The 98 Rohingya migrants were found crammed in the five vehicles. One of them, a woman, died, probably because she had been squashed tight in a vehicle for a long time. All of the others appeared exhausted.

The Rohingya were taken to Hua Sai district police station for examination and official recording. They were then taken in small groups to Hua Sai Hospital for treatment as all had been crammed into the vehicles without food for two days.

Under initial questioning, the two drivers said they had picked up the Rohingya from a coastal area of Phangnga and were taking them to Songkhla.

Churin Khwanthong, chief of the social development and human security office of Nakhon Si Thammarat, assigned officials to interview each of the Rohingya migrants through interpreters to find out if they were victims of a human-trafficking movement.

Many local Muslim people, on learning of the arrest of the Rohingya, came to the police station to give them food and clothing. 

The dead Rohingya woman was buried by workers of the Pracha Ruamjai Foundation.

    Rohingya dies in crammed pickup truck

    Source Bangkokpost, 12 Jan


    Rohingya migrants wait to be questioned at Hua Sai police station in Nakhon Si Thammarat after they were arrested early yesterday. Nucharee Rakrun.

    She was among 98 Rohingya migrants believed to have been smuggled into the country by a human-trafficking ring. They were arrested at a checkpoint in Hua Sai district of Nakhon Si Thammarat province early... 

    The dead woman was buried by workers from the Pracha Ruamjai Foundation.

    Pol Capt Somporn Thongcheen, deputy inspector in charge of crime suppression at Hua Sai poli ce station, said the 98 migrants were found crammed into five vehicles.

    He said the woman most likely suffocated and the others appeared exhausted.
    Pol Capt Somporn said Hua Sai police set up the checkpoint on the Nakhon Si Thammarat-Songkhla road at Village Group 2 in tambon Sai Khao after obtaining information that a number of illegal migrants would pass through the district on their way to Songkhla.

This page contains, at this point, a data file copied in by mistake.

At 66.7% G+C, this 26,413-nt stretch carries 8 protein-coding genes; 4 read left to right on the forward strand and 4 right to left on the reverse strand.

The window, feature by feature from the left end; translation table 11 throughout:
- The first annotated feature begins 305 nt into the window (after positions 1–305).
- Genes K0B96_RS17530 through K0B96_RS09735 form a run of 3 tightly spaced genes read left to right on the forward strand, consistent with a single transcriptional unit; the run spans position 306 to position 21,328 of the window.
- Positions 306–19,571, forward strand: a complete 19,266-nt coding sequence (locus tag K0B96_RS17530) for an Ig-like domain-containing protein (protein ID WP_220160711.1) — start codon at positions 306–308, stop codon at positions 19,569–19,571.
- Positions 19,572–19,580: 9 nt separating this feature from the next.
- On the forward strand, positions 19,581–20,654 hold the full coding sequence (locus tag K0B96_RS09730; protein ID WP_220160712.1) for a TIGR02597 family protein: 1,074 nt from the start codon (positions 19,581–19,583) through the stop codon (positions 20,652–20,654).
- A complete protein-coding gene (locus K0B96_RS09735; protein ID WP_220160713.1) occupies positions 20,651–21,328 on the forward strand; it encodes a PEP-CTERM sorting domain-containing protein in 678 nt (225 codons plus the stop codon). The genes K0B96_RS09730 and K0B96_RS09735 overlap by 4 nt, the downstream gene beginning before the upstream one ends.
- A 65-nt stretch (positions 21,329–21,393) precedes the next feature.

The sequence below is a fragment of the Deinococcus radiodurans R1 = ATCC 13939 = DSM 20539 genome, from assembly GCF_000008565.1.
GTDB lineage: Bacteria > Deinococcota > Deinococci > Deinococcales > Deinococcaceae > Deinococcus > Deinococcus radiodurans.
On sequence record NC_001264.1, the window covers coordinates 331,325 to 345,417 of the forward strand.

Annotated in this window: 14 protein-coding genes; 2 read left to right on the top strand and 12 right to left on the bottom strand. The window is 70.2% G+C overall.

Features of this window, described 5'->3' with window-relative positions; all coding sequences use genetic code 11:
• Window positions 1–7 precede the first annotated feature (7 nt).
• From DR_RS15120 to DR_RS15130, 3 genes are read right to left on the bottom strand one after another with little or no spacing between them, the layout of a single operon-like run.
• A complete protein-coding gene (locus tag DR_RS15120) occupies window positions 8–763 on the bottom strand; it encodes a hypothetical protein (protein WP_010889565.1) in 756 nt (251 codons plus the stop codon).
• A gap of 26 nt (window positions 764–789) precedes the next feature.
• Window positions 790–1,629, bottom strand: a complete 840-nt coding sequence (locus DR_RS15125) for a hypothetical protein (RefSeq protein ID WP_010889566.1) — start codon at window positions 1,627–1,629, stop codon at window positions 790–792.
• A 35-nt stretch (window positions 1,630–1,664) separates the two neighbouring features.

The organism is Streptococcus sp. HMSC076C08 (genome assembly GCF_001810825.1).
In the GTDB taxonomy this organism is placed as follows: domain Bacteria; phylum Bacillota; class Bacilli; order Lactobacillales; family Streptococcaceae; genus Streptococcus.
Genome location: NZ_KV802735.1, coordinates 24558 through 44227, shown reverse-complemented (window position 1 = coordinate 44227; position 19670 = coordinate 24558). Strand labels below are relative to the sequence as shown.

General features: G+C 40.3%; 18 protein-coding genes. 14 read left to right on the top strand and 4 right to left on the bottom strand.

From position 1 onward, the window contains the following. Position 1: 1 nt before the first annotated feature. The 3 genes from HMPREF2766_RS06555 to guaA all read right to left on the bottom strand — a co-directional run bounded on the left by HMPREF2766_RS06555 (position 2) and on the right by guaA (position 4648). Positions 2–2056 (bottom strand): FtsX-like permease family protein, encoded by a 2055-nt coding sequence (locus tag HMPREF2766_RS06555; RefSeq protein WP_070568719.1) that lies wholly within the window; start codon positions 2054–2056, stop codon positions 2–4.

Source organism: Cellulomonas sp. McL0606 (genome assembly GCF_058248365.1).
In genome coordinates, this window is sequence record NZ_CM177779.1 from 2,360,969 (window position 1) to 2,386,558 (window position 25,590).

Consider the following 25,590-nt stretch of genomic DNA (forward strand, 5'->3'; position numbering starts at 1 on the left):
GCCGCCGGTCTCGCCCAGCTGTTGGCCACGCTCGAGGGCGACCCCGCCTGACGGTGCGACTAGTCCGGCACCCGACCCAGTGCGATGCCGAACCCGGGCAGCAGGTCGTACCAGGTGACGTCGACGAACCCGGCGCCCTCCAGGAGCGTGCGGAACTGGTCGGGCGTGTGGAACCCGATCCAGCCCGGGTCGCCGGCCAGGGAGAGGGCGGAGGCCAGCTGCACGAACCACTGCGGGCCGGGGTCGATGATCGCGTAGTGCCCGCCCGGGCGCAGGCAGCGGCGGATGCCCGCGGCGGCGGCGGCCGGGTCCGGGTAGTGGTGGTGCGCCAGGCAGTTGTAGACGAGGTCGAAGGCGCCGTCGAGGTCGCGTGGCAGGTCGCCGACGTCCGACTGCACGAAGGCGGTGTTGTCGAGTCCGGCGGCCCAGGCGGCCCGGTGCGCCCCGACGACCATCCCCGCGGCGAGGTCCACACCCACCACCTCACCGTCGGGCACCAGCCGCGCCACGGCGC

About 4am yesterday, a convoy of vehicles was spotted heading towards the checkpoint.
    Officers were able to stop five of the vehicles, but the rest escaped.

    There were three four-door pickups, one pickup modified as a van and a Toyota Fortuner.

    The drivers of three vehicles fled the scene and the other two were arrested. They were identified as Sawat Phadungchart, 29, of Ranong's Suksamran district, and Suthipong Chuaypat, 49, of Surat Thani's Chaiya district.

    The migrants found in the five vehicles were later taken to Hua Sai police station.

    They were then taken in small groups to Hua Sai Hospital for treatment. All had been travelling without food for two days, Pol Capt Somporn said.

    The two drivers said they had picked the Rohingya up from a coastal area of Phangnga and were taking them to Songkhla.
    Human trafficking rings have changed their routes from Andaman coastal provinces to provinces along the Gulf of Thailand to avoid strict suppression there, Pol Capt Somporn said.

    Churin Khwanthong, chief of the social development and human security office of Nakhon Si Thammarat, said he assigned officials to interview each migrant through interpreters to find out if they had been victims of a human-trafficking movement.

    If they were victims of human trafficking rings, authorities would find ways to deport them back to their country of origin, Mr Churin said.

    Many local Muslims came to the police station to give food and clothing to the Rohingya after learning of their arrest.

    Rohingya have fled their homes in Rakhine state in Myanmar via Thailand to Malaysia in increasing numbers recently. 


    Thursday, 8 January 2015

    Thai govt negotiating with third countries for Rohingya resettlements

    Source Nationalmultimedia, 7 Jan

    Undocumented Rohingya Muslim immigrants gather at the Immigration Detention Center during the Muslim holy fasting month of Ramadan in Kanchanaburi province,  Thailand on July 10, 2013.© 2013 Reuters

    Deputy Prime Minister Yongyuth Yutthawong said Wednesday that the government has been negotiating with foreign governments for resettlements of Rohingya people who have been arrested and detained in Thailand.

    But Yongyuth declined to give details of the third countries. He added that the Thai government does not want to deport theRohingya for fear that they would be in danger.

    Wednesday, 7 January 2015

    'Stopping the boats' a fiction as Australia grows ever more isolationist on asylum Ben Doherty